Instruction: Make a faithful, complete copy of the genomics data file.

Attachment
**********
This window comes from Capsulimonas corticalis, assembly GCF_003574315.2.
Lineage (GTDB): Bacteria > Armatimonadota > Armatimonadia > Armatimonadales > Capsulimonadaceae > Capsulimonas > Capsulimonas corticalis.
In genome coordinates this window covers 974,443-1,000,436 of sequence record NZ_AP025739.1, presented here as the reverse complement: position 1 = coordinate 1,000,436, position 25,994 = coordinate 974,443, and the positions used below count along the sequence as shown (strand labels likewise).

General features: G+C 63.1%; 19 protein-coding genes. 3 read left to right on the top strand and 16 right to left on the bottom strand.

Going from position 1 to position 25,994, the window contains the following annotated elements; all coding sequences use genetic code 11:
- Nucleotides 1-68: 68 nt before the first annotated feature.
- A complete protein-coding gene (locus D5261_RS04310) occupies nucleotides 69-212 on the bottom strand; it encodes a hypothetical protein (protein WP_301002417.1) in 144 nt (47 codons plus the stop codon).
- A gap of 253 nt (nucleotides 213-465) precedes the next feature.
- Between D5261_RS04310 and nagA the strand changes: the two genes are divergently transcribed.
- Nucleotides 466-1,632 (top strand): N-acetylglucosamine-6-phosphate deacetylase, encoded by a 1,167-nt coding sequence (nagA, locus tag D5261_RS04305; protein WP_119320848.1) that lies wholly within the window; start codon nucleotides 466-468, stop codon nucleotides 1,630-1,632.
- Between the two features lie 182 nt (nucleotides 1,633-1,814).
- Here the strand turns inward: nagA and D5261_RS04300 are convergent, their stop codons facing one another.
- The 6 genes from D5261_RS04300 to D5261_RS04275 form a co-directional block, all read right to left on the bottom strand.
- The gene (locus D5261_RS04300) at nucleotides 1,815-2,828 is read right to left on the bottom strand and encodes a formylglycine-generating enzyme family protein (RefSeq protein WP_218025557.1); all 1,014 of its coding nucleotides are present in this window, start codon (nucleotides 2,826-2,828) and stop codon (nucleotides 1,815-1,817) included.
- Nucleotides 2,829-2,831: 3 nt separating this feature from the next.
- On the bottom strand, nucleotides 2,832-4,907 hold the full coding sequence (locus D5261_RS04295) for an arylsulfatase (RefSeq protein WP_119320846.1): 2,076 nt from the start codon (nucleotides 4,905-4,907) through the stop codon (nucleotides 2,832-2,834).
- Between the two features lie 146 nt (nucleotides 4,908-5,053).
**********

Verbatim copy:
This window comes from Capsulimonas corticalis, assembly GCF_003574315.2.
Lineage (GTDB): Bacteria > Armatimonadota > Armatimonadia > Armatimonadales > Capsulimonadaceae > Capsulimonas > Capsulimonas corticalis.
In genome coordinates this window covers 974,443-1,000,436 of sequence record NZ_AP025739.1, presented here as the reverse complement: position 1 = coordinate 1,000,436, position 25,994 = coordinate 974,443, and the positions used below count along the sequence as shown (strand labels likewise).

General features: G+C 63.1%; 19 protein-coding genes. 3 read left to right on the top strand and 16 right to left on the bottom strand.

Going from position 1 to position 25,994, the window contains the following annotated elements; all coding sequences use genetic code 11:
- Nucleotides 1-68: 68 nt before the first annotated feature.
- A complete protein-coding gene (locus D5261_RS04310) occupies nucleotides 69-212 on the bottom strand; it encodes a hypothetical protein (protein WP_301002417.1) in 144 nt (47 codons plus the stop codon).
- A gap of 253 nt (nucleotides 213-465) precedes the next feature.
- Between D5261_RS04310 and nagA the strand changes: the two genes are divergently transcribed.
- Nucleotides 466-1,632 (top strand): N-acetylglucosamine-6-phosphate deacetylase, encoded by a 1,167-nt coding sequence (nagA, locus tag D5261_RS04305; protein WP_119320848.1) that lies wholly within the window; start codon nucleotides 466-468, stop codon nucleotides 1,630-1,632.
- Between the two features lie 182 nt (nucleotides 1,633-1,814).
- Here the strand turns inward: nagA and D5261_RS04300 are convergent, their stop codons facing one another.
- The 6 genes from D5261_RS04300 to D5261_RS04275 form a co-directional block, all read right to left on the bottom strand.
- The gene (locus D5261_RS04300) at nucleotides 1,815-2,828 is read right to left on the bottom strand and encodes a formylglycine-generating enzyme family protein (RefSeq protein WP_218025557.1); all 1,014 of its coding nucleotides are present in this window, start codon (nucleotides 2,826-2,828) and stop codon (nucleotides 1,815-1,817) included.
- Nucleotides 2,829-2,831: 3 nt separating this feature from the next.
- On the bottom strand, nucleotides 2,832-4,907 hold the full coding sequence (locus D5261_RS04295) for an arylsulfatase (RefSeq protein WP_119320846.1): 2,076 nt from the start codon (nucleotides 4,905-4,907) through the stop codon (nucleotides 2,832-2,834).
- Between the two features lie 146 nt (nucleotides 4,908-5,053).